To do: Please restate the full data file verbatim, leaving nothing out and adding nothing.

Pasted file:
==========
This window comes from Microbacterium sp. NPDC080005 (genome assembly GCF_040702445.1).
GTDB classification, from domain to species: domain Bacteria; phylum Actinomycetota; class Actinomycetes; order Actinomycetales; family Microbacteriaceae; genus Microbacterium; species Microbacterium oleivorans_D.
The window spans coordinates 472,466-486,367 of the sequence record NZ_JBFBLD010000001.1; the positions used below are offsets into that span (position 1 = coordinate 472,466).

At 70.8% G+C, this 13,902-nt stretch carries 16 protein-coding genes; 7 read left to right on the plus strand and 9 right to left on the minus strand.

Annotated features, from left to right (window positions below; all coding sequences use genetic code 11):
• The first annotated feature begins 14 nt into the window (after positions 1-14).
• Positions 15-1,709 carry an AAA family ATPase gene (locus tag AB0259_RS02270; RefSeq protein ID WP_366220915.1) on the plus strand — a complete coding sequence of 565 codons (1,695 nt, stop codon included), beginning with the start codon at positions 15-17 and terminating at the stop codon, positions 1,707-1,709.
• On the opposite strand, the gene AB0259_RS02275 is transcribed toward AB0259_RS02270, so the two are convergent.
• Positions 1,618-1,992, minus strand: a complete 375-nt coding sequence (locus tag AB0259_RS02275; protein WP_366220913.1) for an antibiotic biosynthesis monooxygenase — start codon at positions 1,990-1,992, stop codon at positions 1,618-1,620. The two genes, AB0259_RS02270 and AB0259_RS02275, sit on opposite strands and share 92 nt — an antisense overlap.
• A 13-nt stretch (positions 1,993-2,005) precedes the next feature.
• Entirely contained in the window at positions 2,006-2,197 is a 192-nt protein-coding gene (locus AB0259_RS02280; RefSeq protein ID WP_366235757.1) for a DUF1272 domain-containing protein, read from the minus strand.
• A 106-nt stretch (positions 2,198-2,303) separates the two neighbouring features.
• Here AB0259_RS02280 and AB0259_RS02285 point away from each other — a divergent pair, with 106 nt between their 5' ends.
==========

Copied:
This window comes from Microbacterium sp. NPDC080005 (genome assembly GCF_040702445.1).
GTDB classification, from domain to species: domain Bacteria; phylum Actinomycetota; class Actinomycetes; order Actinomycetales; family Microbacteriaceae; genus Microbacterium; species Microbacterium oleivorans_D.
The window spans coordinates 472,466-486,367 of the sequence record NZ_JBFBLD010000001.1; the positions used below are offsets into that span (position 1 = coordinate 472,466).

At 70.8% G+C, this 13,902-nt stretch carries 16 protein-coding genes; 7 read left to right on the plus strand and 9 right to left on the minus strand.

Annotated features, from left to right (window positions below; all coding sequences use genetic code 11):
• The first annotated feature begins 14 nt into the window (after positions 1-14).
• Positions 15-1,709 carry an AAA family ATPase gene (locus tag AB0259_RS02270; RefSeq protein ID WP_366220915.1) on the plus strand — a complete coding sequence of 565 codons (1,695 nt, stop codon included), beginning with the start codon at positions 15-17 and terminating at the stop codon, positions 1,707-1,709.
• On the opposite strand, the gene AB0259_RS02275 is transcribed toward AB0259_RS02270, so the two are convergent.
• Positions 1,618-1,992, minus strand: a complete 375-nt coding sequence (locus tag AB0259_RS02275; protein WP_366220913.1) for an antibiotic biosynthesis monooxygenase — start codon at positions 1,990-1,992, stop codon at positions 1,618-1,620. The two genes, AB0259_RS02270 and AB0259_RS02275, sit on opposite strands and share 92 nt — an antisense overlap.
• A 13-nt stretch (positions 1,993-2,005) precedes the next feature.
• Entirely contained in the window at positions 2,006-2,197 is a 192-nt protein-coding gene (locus AB0259_RS02280; RefSeq protein ID WP_366235757.1) for a DUF1272 domain-containing protein, read from the minus strand.
• A 106-nt stretch (positions 2,198-2,303) separates the two neighbouring features.
• Here AB0259_RS02280 and AB0259_RS02285 point away from each other — a divergent pair, with 106 nt between their 5' ends.